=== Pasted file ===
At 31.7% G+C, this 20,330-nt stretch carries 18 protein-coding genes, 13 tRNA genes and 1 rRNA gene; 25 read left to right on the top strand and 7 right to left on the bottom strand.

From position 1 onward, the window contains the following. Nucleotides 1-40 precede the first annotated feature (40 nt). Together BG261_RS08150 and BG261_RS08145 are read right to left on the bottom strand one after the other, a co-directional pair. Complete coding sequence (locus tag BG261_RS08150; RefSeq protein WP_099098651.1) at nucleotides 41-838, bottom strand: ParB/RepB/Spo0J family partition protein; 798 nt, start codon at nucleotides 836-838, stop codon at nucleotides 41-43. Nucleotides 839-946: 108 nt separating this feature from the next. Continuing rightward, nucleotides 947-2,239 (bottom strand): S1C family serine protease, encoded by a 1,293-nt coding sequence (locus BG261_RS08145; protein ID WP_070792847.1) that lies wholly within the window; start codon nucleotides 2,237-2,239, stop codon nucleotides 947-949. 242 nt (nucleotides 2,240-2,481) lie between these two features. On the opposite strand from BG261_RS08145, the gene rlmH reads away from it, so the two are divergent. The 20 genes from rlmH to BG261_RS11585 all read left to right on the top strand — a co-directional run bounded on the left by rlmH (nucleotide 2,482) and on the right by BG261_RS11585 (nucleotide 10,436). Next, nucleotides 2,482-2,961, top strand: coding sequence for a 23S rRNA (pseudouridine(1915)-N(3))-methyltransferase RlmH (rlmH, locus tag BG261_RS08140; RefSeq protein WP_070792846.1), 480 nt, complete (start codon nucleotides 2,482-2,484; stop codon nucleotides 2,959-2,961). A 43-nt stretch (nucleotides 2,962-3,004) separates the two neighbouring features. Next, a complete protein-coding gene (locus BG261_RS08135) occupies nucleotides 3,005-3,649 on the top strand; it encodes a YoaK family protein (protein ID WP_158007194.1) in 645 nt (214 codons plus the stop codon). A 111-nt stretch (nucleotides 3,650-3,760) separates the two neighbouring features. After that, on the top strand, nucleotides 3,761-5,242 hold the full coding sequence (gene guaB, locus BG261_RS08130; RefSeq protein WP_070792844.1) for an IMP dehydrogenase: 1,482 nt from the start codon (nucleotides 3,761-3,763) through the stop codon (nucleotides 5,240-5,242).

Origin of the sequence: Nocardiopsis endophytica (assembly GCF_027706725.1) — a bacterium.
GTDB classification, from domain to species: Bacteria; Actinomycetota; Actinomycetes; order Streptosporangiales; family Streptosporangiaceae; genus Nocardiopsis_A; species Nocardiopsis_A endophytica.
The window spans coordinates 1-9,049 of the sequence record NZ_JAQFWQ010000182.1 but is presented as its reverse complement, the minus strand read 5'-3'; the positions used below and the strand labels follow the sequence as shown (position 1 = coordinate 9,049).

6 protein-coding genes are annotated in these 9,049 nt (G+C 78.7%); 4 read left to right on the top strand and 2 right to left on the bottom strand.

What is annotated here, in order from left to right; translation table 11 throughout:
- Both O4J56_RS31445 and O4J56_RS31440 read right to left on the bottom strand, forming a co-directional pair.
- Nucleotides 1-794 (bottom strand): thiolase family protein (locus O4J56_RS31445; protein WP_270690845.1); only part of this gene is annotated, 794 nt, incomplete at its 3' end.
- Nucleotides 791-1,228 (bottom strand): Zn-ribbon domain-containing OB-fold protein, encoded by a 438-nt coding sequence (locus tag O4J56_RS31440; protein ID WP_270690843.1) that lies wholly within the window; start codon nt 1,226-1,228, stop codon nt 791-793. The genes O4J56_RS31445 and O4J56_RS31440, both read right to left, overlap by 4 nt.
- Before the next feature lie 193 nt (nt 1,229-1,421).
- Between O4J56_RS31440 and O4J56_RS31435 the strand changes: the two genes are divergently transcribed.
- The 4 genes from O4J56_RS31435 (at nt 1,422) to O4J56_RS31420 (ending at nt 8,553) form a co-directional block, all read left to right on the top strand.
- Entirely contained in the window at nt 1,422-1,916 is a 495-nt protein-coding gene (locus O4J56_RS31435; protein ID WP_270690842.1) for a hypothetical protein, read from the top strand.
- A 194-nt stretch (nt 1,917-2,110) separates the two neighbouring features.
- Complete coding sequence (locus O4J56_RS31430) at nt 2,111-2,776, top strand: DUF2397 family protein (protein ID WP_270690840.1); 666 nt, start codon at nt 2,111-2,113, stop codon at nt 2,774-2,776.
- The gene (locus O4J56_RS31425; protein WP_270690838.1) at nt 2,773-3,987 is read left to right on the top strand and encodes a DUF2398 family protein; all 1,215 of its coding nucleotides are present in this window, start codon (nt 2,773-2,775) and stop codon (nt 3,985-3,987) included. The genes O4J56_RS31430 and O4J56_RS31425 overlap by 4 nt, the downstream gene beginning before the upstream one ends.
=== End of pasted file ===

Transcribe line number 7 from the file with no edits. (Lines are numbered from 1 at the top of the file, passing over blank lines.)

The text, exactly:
What is annotated here, in order from left to right; translation table 11 throughout: